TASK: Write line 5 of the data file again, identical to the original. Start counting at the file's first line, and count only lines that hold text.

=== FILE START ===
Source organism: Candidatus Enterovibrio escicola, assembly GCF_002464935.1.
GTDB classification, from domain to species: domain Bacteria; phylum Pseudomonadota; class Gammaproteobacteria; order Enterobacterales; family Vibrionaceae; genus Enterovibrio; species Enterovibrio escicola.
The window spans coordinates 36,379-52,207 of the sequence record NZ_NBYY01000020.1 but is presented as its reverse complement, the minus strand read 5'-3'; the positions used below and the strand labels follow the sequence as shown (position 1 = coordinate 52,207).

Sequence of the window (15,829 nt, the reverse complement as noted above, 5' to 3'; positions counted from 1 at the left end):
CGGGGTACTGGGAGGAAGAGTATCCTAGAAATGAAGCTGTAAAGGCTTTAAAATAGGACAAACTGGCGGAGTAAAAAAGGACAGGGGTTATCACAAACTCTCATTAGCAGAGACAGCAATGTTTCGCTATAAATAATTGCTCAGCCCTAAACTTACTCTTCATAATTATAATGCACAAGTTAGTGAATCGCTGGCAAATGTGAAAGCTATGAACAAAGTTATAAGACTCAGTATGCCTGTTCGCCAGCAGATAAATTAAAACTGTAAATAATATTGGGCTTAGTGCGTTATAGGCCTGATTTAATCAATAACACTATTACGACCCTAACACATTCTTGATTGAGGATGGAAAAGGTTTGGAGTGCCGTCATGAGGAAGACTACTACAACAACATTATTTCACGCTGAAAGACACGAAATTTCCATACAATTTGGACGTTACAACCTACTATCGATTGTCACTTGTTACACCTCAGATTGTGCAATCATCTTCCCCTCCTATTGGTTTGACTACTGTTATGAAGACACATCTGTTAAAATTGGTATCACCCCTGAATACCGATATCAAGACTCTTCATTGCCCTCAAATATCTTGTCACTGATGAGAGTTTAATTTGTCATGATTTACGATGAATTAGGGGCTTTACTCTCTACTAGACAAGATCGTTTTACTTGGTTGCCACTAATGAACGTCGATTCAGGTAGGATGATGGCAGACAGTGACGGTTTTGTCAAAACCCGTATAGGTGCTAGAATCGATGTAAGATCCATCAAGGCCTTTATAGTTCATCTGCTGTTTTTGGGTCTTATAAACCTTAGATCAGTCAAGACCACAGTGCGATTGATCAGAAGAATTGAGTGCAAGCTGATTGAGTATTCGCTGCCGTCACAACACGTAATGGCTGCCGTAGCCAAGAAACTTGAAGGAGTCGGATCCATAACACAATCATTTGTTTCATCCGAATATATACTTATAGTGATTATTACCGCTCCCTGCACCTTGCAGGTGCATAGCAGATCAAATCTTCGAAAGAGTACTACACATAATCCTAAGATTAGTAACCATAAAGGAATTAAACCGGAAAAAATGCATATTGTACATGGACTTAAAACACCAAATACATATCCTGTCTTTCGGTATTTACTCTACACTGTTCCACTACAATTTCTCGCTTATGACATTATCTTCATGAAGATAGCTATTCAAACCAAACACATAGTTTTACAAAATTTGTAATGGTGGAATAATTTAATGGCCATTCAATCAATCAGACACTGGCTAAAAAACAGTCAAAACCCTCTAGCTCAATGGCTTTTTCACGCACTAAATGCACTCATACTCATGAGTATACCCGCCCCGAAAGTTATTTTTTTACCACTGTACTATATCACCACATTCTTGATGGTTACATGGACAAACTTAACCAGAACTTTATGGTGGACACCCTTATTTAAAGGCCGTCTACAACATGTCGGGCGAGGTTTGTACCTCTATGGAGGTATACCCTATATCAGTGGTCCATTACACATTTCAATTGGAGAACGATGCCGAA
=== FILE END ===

CGGGGTACTGGGAGGAAGAGTATCCTAGAAATGAAGCTGTAAAGGCTTTAAAATAGGACAAACTGGCGGAGTAAAAAAGGACAGGGGTTATCACAAACTCTCATTAGCAGAGACAGCAATGTTTCGCTATAAATAATTGCTCAGCCCTAAACTTACTCTTCATAATTATAATGCACAAGTTAGTGAATCGCTGGCAAATGTGAAAGCTATGAACAAAGTTATAAGACTCAGTATGCCTGTTCGCCAGCAGATAAATTAAAACTGTAAATAATATTGGGCTTAGTGCGTTATAGGCCTGATTTAATCAATAACACTATTACGACCCTAACACATTCTTGATTGAGGATGGAAAAGGTTTGGAGTGCCGTCATGAGGAAGACTACTACAACAACATTATTTCACGCTGAAAGACACGAAATTTCCATACAATTTGGACGTTACAACCTACTATCGATTGTCACTTGTTACACCTCAGATTGTGCAATCATCTTCCCCTCCTATTGGTTTGACTACTGTTATGAAGACACATCTGTTAAAATTGGTATCACCCCTGAATACCGATATCAAGACTCTTCATTGCCCTCAAATATCTTGTCACTGATGAGAGTTTAATTTGTCATGATTTACGATGAATTAGGGGCTTTACTCTCTACTAGACAAGATCGTTTTACTTGGTTGCCACTAATGAACGTCGATTCAGGTAGGATGATGGCAGACAGTGACGGTTTTGTCAAAACCCGTATAGGTGCTAGAATCGATGTAAGATCCATCAAGGCCTTTATAGTTCATCTGCTGTTTTTGGGTCTTATAAACCTTAGATCAGTCAAGACCACAGTGCGATTGATCAGAAGAATTGAGTGCAAGCTGATTGAGTATTCGCTGCCGTCACAACACGTAATGGCTGCCGTAGCCAAGAAACTTGAAGGAGTCGGATCCATAACACAATCATTTGTTTCATCCGAATATATACTTATAGTGATTATTACCGCTCCCTGCACCTTGCAGGTGCATAGCAGATCAAATCTTCGAAAGAGTACTACACATAATCCTAAGATTAGTAACCATAAAGGAATTAAACCGGAAAAAATGCATATTGTACATGGACTTAAAACACCAAATACATATCCTGTCTTTCGGTATTTACTCTACACTGTTCCACTACAATTTCTCGCTTATGACATTATCTTCATGAAGATAGCTATTCAAACCAAACACATAGTTTTACAAAATTTGTAATGGTGGAATAATTTAATGGCCATTCAATCAATCAGACACTGGCTAAAAAACAGTCAAAACCCTCTAGCTCAATGGCTTTTTCACGCACTAAATGCACTCATACTCATGAGTATACCCGCCCCGAAAGTTATTTTTTTACCACTGTACTATATCACCACATTCTTGATGGTTACATGGACAAACTTAACCAGAACTTTATGGTGGACACCCTTATTTAAAGGCCGTCTACAACATGTCGGGCGAGGTTTGTACCTCTATGGAGGTATACCCTATATCAGTGGTCCATTACACATTTCAATTGGAGAACGATGCCGAA